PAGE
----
The return of Heroes this coming Monday marks a milestone in the new television season for a pair of reasons. First, even with its luster dimmed by a controversial and poorly received second season, Heroes remains the only scripted series on the NBC primetime schedule that combines both buzz and decent ratings. And second, its return will be the first test of just how well the shows brought to a halt by the writers' strike will fare after their long layoffs.
When the strike ended in February, the producers of Heroes and NBC faced a choice: rush ahead with "Villains," the episode cycle that was originally intended to finish up the second season, and cut a good deal of plot development in the process; or simply wrap things up until the fall by stating that there was no way to both resume production and deliver a satisfactory conclusion.
The latter course was chosen, but while this might have been the wise thing to do artistically (some shows that came back and then rushed their season climaxes suffered for that decision), it represented a risk because Heroes had already lost much of its first season momentum, and would now be off the air for nine more months. The producers have said that they have taken note of the fan reaction to Season Two and have plotted the coming season to give people more of what originally worked. But audiences do not have endless patience, and it remains to be seen if Heroes can become a phenomenon all over again.
The problems on Heroes date back to the conclusion of the first season. The climactic battle between Hiro Nakamura (Masi Oka) and Sylar (Zachary Quinto) seemed hasty and didn't deliver the catharsis many had anticipated after months of being told that the fate of the world hung in the balance. A key voice left when original executive producer Bryan Fuller departed Heroes to take command of Pushing Daisies.
The first season told the story of how the various heroes living in different parts of the world had come to understand their powers, and traced the growing connections between them. But the second season began with the cast members again scattered, and to no apparent end. Why was Peter Petrelli (Milo Ventimiglia) in a shipping container in Ireland, and why, oh why was Hiro in medieval Japan? The bits of humor that lightened the first season were nearly gone.
Another issue dealt with the introduction of new cast members. Heroes brought new characters on the scene throughout its first season, and most were well received. Likewise, other characters that appeared as if they would be part of the show's permanent cast were killed off -- bold moves, but necessary ones if viewers were to buy into the life-and-death stakes. But the Season Two newbies mostly just bored people, especially Maya, who had the ability to give anyone an instantly fatal illness if they got her angry enough. The murder of Maya's even more boring brother was a highlight of the season, probably not the reaction the producers wanted considering he was supposed to be one of the good guys.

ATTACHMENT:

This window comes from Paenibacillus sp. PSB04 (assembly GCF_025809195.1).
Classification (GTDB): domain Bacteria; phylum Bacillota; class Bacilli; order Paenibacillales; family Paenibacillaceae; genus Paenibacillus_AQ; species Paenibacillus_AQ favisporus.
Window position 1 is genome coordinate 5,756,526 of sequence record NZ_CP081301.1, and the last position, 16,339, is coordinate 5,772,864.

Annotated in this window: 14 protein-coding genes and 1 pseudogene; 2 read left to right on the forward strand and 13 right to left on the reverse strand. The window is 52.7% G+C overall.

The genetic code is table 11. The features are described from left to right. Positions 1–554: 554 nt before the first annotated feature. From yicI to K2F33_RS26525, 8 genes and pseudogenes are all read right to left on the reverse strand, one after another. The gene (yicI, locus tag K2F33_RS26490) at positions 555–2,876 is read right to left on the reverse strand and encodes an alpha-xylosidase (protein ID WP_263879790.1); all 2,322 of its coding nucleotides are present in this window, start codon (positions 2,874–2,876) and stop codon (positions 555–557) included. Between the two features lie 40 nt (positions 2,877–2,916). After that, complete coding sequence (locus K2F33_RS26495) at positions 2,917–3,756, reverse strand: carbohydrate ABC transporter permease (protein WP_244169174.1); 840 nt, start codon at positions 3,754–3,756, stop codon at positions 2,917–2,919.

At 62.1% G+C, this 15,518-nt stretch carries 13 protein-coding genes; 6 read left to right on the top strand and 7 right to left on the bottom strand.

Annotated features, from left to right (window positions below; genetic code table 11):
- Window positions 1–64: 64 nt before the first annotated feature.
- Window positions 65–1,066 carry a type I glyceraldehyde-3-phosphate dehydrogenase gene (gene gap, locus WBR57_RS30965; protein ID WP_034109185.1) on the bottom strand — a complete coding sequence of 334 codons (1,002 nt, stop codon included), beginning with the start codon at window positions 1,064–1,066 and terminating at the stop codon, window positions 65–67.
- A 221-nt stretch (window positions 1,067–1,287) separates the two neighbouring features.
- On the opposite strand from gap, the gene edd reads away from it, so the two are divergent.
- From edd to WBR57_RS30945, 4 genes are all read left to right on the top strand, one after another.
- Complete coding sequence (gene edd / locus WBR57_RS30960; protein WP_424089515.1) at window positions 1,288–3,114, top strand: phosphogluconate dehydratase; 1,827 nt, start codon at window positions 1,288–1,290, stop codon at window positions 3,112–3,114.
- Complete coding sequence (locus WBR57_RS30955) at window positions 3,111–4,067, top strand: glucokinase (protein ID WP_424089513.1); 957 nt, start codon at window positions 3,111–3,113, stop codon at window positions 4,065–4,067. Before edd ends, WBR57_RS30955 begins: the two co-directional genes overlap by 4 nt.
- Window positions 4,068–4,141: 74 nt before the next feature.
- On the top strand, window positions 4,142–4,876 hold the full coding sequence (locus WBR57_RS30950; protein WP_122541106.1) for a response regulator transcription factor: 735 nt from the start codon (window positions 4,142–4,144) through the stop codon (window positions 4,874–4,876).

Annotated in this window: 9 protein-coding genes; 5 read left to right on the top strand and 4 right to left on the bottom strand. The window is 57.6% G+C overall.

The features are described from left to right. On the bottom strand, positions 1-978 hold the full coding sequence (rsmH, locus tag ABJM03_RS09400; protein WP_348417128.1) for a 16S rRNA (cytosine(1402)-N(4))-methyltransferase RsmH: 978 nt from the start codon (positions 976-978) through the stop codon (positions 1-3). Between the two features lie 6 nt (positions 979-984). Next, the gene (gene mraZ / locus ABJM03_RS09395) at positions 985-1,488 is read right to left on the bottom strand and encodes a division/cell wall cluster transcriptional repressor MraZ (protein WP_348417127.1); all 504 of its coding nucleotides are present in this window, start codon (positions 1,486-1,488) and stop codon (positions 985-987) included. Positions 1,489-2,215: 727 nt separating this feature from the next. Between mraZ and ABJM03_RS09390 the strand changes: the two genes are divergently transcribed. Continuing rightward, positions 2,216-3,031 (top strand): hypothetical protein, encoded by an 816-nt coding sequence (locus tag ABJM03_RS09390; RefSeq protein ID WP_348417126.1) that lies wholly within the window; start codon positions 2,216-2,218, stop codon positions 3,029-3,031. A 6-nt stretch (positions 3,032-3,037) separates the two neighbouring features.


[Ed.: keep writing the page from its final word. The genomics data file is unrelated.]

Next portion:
Heroes is pulling out all the promotional stops in an effort to remind people that it's not only still on the air, but that it's again the series people fell in love with two Septembers back. The "Villains" arc will run for 13 episodes, giving fans the promise of a quick resolution before Christmas. One of the hooks is the hint that some of the characters who have been unambiguously heroic to this point may become tempted by the dark side of the force. This duality was always present in the character of Niki/Jessica (Ali Larter), who seemed to perish in the final episode of Season Two. But we never saw a body, and lo and behold, Larter is back this season playing someone named Tracy Strauss. Is Tracy a third personality, or is this an entirely different person played by the same actress?
The Heroes cast will continue to expand, due primarily to the introduction of the various Villains who are sprung from a not-secure-enough prison in the season premiere. Jamie Hector, the quietly menacing Marlo on The Wire, gets to play a more otherworldly villain this time as Knox, a gang member who draws strength from the fear of others, a good quality for a bad guy to have.
Fans are likely to react well to the new characters as long as they are strongly integrated into the overall story right away. The major lesson that the producers should have learned from the reaction to the previous season is that the time for lengthy exposition is over: viewers want to see key characters interacting on a weekly basis.